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Good debt vs bad debt

Inflation, constant interest rate hikes and just the general difficulty of getting through the month nowadays have forced many South Africans into making debt. And while we may still have our parents’ voices drilling it into our heads that any debt is bad, this is not necessarily true. There is such a thing as ‘good’ debt, and it can actually improve your credit score, help you get better interest rates on loans and ultimately add to your life in a meaningful way.

Good debt

There are very few people who can put down cash for the big buys of life like a car or a home. Good debt is the kind of debt that increases your net worth or improves your and/or your family’s life in significant ways. It could include:

  • Student loan
    Student loans can be seen as an investment in your future if the qualification is going to help you secure lucrative employment. Be careful of investing tens, or even hundreds, of thousands into a qualification that may not get you a well-paying job, because you will still have to pay the loan off.
  • Mortgage loan
    Why pay off someone else’s bond when you can pay off your own? A mortgage is one of the best kinds of debt, because you are left with an asset that generally appreciates in value over time. However, it’s important to determine what level of expenditure you can afford – rather get the smaller house that you can comfortably afford than the bigger one that you can just barely make the payments for, or this ‘good’ debt can quickly dwindle over into the territory of a ‘bad’ debt.
  • Borrowing to consolidate debt
    A debt consolidation loan is good debt, as it combines many of your crippling debts into one, more manageable loan and repayment plan. It may also have a lower interest rate than the individual loans. This helps you clear your name and regain your financial future.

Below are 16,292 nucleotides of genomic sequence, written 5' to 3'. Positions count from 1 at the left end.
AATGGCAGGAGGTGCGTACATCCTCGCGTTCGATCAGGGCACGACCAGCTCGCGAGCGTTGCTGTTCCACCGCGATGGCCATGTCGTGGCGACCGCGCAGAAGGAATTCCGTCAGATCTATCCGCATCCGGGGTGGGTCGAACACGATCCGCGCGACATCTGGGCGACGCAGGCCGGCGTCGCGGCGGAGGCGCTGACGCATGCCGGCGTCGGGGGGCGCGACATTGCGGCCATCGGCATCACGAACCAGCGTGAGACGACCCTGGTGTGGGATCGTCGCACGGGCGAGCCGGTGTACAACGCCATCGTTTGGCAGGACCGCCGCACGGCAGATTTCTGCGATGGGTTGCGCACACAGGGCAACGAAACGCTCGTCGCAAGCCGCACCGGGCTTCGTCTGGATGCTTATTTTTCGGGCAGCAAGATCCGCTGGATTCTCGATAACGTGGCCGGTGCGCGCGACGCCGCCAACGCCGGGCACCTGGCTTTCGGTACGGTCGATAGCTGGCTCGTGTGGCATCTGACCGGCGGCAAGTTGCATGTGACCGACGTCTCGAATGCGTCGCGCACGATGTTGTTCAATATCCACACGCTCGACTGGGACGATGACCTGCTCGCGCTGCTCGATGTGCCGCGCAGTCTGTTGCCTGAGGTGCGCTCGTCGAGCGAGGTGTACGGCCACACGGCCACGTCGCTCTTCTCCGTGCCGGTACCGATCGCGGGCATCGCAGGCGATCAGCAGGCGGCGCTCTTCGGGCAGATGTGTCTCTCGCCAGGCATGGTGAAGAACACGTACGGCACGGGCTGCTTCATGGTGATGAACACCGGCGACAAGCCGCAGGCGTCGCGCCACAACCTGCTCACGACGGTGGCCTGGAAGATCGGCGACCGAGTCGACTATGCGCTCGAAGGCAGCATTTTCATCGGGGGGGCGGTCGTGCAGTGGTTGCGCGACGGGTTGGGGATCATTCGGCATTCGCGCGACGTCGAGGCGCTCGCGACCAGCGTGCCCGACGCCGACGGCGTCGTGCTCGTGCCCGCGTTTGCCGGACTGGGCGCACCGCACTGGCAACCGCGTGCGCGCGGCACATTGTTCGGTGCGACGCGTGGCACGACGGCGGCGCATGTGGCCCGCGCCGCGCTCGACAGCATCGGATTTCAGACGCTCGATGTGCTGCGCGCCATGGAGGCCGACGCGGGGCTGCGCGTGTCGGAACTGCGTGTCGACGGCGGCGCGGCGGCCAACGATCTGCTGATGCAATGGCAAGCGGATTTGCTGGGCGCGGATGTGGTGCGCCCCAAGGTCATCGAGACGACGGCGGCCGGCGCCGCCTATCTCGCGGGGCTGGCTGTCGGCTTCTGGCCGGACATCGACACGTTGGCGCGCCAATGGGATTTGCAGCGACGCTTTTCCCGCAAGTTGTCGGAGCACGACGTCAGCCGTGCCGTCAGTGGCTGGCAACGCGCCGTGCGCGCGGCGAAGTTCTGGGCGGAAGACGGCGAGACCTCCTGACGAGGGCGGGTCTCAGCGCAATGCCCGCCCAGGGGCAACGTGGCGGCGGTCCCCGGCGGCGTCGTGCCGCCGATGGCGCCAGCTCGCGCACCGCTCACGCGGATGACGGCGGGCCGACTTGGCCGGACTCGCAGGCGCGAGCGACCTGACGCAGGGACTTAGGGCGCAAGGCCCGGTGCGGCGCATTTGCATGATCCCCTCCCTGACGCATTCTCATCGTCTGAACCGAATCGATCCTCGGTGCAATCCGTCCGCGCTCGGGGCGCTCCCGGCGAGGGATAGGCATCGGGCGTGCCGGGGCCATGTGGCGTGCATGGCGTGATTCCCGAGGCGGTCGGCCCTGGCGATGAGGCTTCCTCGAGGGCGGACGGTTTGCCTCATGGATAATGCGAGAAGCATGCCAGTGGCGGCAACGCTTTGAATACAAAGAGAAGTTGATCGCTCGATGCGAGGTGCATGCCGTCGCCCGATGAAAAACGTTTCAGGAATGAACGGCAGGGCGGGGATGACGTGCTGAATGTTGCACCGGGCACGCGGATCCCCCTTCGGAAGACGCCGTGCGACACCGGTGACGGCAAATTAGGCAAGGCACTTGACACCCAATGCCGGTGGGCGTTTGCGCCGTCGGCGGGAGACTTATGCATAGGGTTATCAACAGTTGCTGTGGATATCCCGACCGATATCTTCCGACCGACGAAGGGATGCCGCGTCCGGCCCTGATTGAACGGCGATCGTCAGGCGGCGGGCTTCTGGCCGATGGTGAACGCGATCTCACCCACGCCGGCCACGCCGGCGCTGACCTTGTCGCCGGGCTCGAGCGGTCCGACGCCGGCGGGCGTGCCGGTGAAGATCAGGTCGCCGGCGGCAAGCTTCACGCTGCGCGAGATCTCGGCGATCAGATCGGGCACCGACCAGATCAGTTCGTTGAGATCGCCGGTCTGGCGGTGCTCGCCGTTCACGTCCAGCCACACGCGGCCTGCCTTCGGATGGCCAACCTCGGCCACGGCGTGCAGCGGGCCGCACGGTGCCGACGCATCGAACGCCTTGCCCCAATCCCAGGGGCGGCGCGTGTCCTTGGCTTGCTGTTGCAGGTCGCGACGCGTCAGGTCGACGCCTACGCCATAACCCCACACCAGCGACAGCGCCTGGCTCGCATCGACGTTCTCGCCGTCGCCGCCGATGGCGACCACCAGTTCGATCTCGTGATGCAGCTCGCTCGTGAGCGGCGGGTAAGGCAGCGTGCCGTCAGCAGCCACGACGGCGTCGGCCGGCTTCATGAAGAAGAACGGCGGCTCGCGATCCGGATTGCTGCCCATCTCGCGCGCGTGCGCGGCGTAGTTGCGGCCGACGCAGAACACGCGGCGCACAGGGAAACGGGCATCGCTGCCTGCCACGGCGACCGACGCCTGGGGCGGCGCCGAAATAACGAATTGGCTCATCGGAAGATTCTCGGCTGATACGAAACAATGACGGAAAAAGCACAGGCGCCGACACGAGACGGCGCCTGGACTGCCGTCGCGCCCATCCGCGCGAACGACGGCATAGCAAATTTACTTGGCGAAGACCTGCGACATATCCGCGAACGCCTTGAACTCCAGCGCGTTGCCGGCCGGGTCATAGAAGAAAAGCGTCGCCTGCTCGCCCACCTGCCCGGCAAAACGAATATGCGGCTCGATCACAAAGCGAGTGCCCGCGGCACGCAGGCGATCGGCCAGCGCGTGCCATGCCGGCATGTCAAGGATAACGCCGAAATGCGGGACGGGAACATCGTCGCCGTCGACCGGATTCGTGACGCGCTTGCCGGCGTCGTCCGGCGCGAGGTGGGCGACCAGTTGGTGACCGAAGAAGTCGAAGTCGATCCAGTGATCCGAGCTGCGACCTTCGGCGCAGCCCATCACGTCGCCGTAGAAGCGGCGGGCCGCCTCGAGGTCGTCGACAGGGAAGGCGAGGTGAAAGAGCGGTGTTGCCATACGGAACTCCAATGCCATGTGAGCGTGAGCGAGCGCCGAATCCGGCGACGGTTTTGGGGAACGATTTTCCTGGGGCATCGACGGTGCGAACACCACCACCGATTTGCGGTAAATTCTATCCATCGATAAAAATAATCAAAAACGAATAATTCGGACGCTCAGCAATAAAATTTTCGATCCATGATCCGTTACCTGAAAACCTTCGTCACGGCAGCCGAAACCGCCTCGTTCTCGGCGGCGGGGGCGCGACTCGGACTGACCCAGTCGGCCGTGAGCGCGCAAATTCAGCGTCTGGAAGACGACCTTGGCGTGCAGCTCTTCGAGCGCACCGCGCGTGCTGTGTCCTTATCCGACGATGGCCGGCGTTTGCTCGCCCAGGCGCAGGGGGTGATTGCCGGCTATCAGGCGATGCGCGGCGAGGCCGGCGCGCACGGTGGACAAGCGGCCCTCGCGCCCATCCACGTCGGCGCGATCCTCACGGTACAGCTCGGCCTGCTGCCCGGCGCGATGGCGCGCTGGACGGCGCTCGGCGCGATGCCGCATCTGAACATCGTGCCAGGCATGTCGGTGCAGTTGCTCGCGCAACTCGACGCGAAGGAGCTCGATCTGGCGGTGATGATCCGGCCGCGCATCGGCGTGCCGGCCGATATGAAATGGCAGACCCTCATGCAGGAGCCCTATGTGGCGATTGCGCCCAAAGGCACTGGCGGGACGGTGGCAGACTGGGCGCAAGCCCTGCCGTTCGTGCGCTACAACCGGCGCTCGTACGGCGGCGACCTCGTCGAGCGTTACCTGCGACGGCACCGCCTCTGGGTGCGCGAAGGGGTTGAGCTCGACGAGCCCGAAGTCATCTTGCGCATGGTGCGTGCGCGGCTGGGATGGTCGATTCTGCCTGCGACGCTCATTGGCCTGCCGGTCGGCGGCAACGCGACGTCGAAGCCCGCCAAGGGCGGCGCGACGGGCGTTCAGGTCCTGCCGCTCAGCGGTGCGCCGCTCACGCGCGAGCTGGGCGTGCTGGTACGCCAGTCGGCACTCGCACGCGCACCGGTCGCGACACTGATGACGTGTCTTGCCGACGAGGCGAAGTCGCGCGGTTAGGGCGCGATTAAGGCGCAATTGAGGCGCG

Gray areas

Oftentimes, a loan can be considered good or bad depending on your particular circumstances. For example, a vehicle loan can be seen as good if having the vehicle allows you to get to your job and avoid costly transport fees. But splashing out on high-end vehicles that are more for show than for getting you from A to B makes a vehicle loan a bad debt – especially if you are unable to afford the monthly repayments and end up defaulting.

Credit cards can be seen as good debt if you keep their use limited only to emergencies, and make sure you always pay them in full every month. Using a credit card to purchase frivolously like expensive clothing, holidays, eating out, etc is unwise and, because of the high interest rate, puts this kind of loan firmly in the bad debt category.

Bad debt

Bad debts are those that drag you down financially, and usually have high or variable interest rates. They are used for discretionary purchases or for things that lose value. But any debt that you are unable to afford in the long run becomes a bad debt. The obvious culprits include:

  • Clothing accounts
    Everyone needs clothes, but store accounts encourage unnecessary spending and often come with high interest rates. Don’t fall into the trap of spending too much on clothing you will get only temporary pleasure from, but will have to pay off long after they’ve lost their appeal.
  • Luxury items on credit
    It’s nice to have nice things, no one’s denying that, but you don’t really need the brand-name coffee machine, high-end holiday or fancy car. Lending money to spend on frivolous, unnecessary items will only hurt your financial future and bring you no long-term gain.

The takeaway: Good debt grows your financial wealth and future in the long run. Bad debt degrades your financial future and is often spent on unnecessary nice-to-haves. However, any debt that you cannot afford to repay becomes bad debt.